Opinion: With creativity first, business will follow
Client relationships are not enough anymore, contends the author, as ideas drive agency revenue
Jul 26, 2016 05:50:00 AM | Article | Mark Figliulo
Creative is not a department. It’s everything. It needs to be at the forefront of everything an agency does and the only way to do so is to have a creative leader at the helm of the company. So when I read the news last week that Burberry’s Christopher Bailey is bowing to pressure and stepping down from his position as CEO (he previously had a combined role of CEO and Creative Director), the expectation was that it would shock me. It did not.
The fashion industry has always been led by creative directors, not CEOs. They are the visionary behind the look, the feel and the clothes of that season’s collection. From Dior to Saint Laurent to Marc Jacobs, and still Christopher Bailey, it’s the creative directors who are the visionary leaders of their companies. The same thing has to happen for agencies. The agenda and the vision, as well as the business approach has to be set by the creative leaders, and right now, that’s the exception rather than the rule.
Having a CEO with a creative background is a priority statement — a simple statement about what’s most important to that organisation. When you have a finance CEO, you get procurement-led communications. With a client-service CEO, you get "give the client what they want" communications. And with a creative CEO, you get idea-led communications. Client relationships are not enough anymore. Ideas drive agency revenue now. I see this every single day.
We all know how complex marketing and communications have become and we need to empower the storytellers to make sense of it. I don’t mean they should lead a campaign or a department, I mean they should lead the whole damn thing. The advertising industry has been reduced to a small handful of holding companies led by a small group of finance guys. They, in turn, put business types in charge of their individual agencies, not creatives. Basically, you’re several branches down the org chart before you even get a hint of a CD title. When you do, it’s a department head. And that’s the problem.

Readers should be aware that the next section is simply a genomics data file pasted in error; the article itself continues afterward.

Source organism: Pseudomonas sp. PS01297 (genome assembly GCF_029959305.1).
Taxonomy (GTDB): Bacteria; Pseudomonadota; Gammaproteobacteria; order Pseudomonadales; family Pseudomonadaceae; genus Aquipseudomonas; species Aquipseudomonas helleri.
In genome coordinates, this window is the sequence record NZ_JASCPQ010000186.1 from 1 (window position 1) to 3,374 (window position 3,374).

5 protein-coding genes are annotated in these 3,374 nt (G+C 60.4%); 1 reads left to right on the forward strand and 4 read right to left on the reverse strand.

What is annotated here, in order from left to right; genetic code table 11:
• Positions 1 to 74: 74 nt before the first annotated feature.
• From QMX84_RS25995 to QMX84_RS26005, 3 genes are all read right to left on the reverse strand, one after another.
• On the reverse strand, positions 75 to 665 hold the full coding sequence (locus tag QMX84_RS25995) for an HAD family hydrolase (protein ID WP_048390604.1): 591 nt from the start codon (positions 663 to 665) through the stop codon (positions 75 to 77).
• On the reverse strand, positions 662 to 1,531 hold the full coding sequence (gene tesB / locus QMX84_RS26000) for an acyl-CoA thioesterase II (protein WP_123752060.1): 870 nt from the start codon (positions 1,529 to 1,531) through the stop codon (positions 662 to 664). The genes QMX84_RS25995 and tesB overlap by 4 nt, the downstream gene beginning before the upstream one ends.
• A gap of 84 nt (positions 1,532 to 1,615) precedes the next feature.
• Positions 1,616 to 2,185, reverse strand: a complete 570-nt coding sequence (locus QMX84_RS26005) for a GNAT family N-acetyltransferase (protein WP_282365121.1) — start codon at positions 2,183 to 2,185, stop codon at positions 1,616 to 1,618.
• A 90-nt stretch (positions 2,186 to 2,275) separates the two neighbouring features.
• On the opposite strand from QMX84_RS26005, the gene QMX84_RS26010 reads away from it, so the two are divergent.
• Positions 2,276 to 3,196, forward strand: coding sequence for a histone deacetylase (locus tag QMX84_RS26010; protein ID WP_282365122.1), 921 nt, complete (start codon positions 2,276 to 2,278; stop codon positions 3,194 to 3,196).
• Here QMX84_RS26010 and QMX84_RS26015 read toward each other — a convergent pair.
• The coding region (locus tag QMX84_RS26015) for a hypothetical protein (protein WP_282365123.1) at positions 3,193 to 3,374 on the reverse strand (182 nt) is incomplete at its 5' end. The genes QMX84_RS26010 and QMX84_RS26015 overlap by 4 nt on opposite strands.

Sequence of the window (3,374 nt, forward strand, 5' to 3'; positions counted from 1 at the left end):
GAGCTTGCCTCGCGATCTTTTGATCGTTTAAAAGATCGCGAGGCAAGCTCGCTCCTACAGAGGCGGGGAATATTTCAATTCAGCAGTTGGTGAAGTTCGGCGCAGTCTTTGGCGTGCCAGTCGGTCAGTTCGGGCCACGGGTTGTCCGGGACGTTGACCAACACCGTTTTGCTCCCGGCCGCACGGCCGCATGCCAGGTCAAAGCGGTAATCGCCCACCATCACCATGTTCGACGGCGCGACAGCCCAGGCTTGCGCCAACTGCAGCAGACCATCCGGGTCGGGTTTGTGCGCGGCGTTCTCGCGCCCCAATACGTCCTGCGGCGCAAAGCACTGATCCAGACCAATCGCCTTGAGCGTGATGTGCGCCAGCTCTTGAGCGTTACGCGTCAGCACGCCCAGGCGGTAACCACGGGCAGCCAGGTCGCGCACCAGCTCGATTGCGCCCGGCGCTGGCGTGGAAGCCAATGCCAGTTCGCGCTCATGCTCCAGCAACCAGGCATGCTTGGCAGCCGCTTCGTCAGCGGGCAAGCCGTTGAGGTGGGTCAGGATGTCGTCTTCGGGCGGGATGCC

For both today’s and tomorrow’s world, we need a new kind of creative leader. Our very best creatives need to lead not just creative teams, but strategic and analytic teams, media agency teams, client teams and ultimately millions of consumers. This means that the modern CD must be collaborative; he or she must understand data analytics, strategy, technology, finance and marketing. Gone are the days of complaining about the suits or the researchers, they are now your collaborators as much as any film director or photographer.
Creatives have retreated into an executional box. Yes, concept and craftsmanship of a single execution is critical and worthy of awards, but there is a bigger, more important picture. It’s time to break away from a narrow definition of a creative person as an executional thinker and become creative visionaries that inspire everyone to follow you and your idea.
For this and so many other reasons, I’ve focused on talent since Day One at Figliulo&Partners, and I hand-picked an amazing group of partners that are truly exceptional at what they do. They are much smarter about finance, strategy, production and client relationships than me. They are even better at running a viable business than me, but we work well together because we all know that at the end of the day, it comes down to the power of the idea, and the skills of the creative leader to make that idea happen.
(Mark Figliulois is founder and CEO of Figliulo&Partners, New York, which was set up in 2013. This article first appeared on CampaignLive.com)